eli5: How do banks store data for dollar amounts in their systems?

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Do they store id numbers for each physical dollar that they store, or do they only store the current balance?

Do they need to store physical, paper money in their safes every time they change the balance?

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When you deposit a $10 bill into your bank account, the bank doesn’t actually store 10 physical paper bills. Instead, they store a number that represents your account balance, plus or minus any transactions that have occurred since you deposited the bill. So when you go to withdraw $10 from your account, the bank simply subtracts that number from your account balance and gives you the physical cash.

The bank doesn’t need to store physical bills because the number they store is all that’s needed to balance your account. Plus, if the bank ever needed to verify that a certain bill was in their possession, they could simply look up the number associated with that bill and compare it to the number they have stored.

There’s actually not that much physical cash out there. If you added up everyone’s bank accounts and other holdings, it would far exceed the amount of cash in circulation. The digital money is just as real as the physical money, they’re just two different ways to represent a dollar.

When you deposit a $100 bill in your account, the bank adds the physical bill to their inventory and credits (adds) $100 to your bank balance. From that point forward, that $100 bill and your bank account aren’t linked. The bank can give that bill to someone else when they make a withdrawal, and it has no effect on you or your account. When you spend that $100 using your debit card, no cash ever has to change hands, just a digital record that says $100 has been debited (removed) from your account and credited (added) to the store’s bank account.

Your balance is just a number. It’s probably an integer number of cents, but explaining why involves some Computer Science questions you didn’t ask.

There is not 1 physical dollar bill for every dollar represented in the system. That’d be really hard. Think about how interest works: the bank would have to mint coins and print bills to make up for it.

That does mean if people try to make huge withdrawals, a bank might not have enough cash on site to satisfy everyone. That’s why there are usually policies that to make a cash withdrawal above certain amounts, you need to make the request several days in advance. That gives them time to transfer the correct amount of cash to the location for you.

This also means if everyone tried to withdraw all of their cash from their bank at the same time, there likely isn’t enough cash in the country to do that. This is one of the things people who talk about “fiat currency” are worried about. They would rather systems where dollars are backed by some commodity like gold, and want the government to be forced to stockpile enough of that commodity.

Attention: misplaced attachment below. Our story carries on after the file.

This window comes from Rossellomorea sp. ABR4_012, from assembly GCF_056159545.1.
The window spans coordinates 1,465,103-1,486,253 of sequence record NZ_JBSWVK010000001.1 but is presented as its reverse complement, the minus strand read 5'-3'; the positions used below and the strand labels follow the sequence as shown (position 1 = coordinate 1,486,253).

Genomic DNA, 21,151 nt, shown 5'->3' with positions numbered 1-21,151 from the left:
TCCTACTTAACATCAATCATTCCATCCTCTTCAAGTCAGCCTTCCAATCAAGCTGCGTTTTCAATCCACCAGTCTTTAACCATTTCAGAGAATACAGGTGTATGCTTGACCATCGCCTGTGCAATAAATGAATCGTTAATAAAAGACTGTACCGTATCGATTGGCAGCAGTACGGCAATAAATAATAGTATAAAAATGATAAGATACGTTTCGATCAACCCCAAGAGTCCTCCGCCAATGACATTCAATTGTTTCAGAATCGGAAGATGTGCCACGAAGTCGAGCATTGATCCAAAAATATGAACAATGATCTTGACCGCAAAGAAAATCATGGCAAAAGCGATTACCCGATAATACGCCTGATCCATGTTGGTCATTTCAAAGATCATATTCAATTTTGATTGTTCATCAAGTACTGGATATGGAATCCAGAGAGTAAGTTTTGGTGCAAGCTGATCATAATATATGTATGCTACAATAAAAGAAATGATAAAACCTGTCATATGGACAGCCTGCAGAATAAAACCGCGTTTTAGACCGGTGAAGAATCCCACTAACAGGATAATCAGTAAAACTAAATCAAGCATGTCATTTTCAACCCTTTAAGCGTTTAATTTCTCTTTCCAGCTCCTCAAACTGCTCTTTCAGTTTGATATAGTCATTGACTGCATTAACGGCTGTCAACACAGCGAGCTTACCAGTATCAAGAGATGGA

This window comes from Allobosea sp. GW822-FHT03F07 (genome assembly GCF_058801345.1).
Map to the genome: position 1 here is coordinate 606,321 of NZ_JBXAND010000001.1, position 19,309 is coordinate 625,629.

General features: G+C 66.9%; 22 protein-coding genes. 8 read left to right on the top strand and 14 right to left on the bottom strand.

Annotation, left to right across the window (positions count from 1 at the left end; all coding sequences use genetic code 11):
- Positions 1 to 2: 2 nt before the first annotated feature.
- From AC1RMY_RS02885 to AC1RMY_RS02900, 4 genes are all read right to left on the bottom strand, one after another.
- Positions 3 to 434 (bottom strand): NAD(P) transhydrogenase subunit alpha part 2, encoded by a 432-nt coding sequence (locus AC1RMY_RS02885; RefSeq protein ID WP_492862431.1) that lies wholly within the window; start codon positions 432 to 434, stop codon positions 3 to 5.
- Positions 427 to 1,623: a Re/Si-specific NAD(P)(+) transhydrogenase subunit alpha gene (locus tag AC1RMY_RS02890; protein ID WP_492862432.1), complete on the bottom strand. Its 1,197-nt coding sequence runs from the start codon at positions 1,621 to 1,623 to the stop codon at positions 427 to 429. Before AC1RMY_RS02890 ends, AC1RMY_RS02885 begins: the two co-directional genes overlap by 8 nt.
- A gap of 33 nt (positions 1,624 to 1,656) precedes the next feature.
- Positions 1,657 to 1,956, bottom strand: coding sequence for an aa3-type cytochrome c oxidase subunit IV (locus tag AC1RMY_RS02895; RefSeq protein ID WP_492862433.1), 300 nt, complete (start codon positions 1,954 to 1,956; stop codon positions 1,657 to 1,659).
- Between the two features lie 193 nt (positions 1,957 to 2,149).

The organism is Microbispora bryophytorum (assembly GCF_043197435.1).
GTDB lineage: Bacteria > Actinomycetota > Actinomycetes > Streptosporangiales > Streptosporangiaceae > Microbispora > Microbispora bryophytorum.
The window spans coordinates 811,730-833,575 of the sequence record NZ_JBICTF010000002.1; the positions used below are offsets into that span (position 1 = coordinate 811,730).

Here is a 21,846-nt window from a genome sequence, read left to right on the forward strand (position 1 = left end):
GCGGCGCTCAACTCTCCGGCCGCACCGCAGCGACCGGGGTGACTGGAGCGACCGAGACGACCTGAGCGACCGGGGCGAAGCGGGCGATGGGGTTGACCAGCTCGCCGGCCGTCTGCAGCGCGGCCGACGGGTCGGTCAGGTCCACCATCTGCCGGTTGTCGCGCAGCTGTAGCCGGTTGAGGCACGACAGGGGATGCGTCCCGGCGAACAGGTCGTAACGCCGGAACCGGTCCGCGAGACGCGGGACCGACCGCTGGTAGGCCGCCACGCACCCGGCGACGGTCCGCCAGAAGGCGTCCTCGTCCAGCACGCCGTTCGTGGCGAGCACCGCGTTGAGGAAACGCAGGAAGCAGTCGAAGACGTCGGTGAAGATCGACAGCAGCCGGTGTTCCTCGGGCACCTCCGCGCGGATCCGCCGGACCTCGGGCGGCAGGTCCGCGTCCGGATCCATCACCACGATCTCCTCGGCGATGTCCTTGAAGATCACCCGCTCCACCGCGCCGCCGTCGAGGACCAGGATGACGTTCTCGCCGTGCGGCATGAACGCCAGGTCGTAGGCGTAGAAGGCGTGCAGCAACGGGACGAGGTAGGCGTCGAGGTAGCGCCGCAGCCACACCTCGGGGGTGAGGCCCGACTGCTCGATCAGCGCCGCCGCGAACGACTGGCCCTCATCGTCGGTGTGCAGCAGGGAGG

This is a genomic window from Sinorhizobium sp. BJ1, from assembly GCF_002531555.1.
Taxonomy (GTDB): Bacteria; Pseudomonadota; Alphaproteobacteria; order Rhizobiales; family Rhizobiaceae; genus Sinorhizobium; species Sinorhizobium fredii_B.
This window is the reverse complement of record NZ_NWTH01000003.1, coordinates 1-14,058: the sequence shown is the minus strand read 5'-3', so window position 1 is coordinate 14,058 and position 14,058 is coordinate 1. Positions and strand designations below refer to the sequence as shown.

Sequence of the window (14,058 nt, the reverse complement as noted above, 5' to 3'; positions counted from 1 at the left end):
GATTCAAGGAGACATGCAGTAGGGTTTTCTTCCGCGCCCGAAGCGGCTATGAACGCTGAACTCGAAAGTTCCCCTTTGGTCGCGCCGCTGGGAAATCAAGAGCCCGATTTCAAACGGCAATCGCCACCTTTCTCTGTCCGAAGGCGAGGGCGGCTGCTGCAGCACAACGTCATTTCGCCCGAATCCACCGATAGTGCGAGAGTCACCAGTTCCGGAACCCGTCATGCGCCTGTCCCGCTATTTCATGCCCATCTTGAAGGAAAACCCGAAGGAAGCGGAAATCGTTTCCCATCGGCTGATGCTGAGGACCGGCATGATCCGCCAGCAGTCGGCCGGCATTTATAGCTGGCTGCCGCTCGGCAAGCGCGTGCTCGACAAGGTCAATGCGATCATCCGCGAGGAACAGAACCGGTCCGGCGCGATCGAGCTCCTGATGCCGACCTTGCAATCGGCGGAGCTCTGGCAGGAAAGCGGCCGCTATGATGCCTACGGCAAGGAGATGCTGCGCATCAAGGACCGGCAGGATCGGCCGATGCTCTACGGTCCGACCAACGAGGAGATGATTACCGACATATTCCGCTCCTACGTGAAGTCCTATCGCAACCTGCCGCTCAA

But most people accept that if we have such a bad financial crisis people try to withdraw all of their cash, then bullets, alcohol, and food are going to be worth a lot more than gold, diamonds, and dollars.

Let’s first consider how banks worked before computers.

Let’s say you walked into a bank, handed them a $20 bill and said, “Put this in my account.” The bank will write down in a book that your account went from, say, $300 to $320. That $20 bill then goes in a big pile with the rest of the cash that the bank happens to have in their vault.

“Your” money is represented by the records the bank keeps in that book. If you withdraw money, the bank will first look at the the number they have in their book. They will only give you as much money as they have listed in that book. And when you do withdraw money, they just grab some from the big pile in the vault, and mark down in their book that your account went from $320 to $280, or whatever.

Back in the day, they kept track of money with plain old paper and ink. Today, we keep track with plain old computer databases. The databases aren’t anything special. The same information is tracked, but it’s on a hard disk instead of in a book.

When money needs to move “between” banks, the banks start by exchanging all the information about the transactions. If you and I are at different banks, and I send you $50, my bank reduces my account by $50 and your bank increases your account by $50. That just means your bank is now allowed to give you $50 more than they were before.

The banks don’t always have to exchange physical money, because other accounts are performing transactions. If some person at your bank happens to send $50 to someone at my bank, then from the bank’s perspective, they’re even. If roughly the same amount of money transfers in each direction, there’s no need to send physical cash.

Things don’t always work out entirely evenly, so banks do have to move physical money from time to time, but most of it is just, “Hey, Wells Fargo? Hi. It’s US Bank. I’m going to reduce Alice’s account by $100. You increase Bob’s account by $100. Cool? Cool. Thanks. Talk to you later.”

To answer your first question, no, in most situations banks do not store the serial numbers of bills. The dollar you deposit could easily be handed to them next customer when they make a withdrawal. Larger banks and financial institutions MIGHT keep track of sets of serial numbers when receiving newly printed cash before it’s processed in to the system, but even then at some point they stop tracking that money as it’s delivered to branch banks, put in to ATMs, given to customers, etc.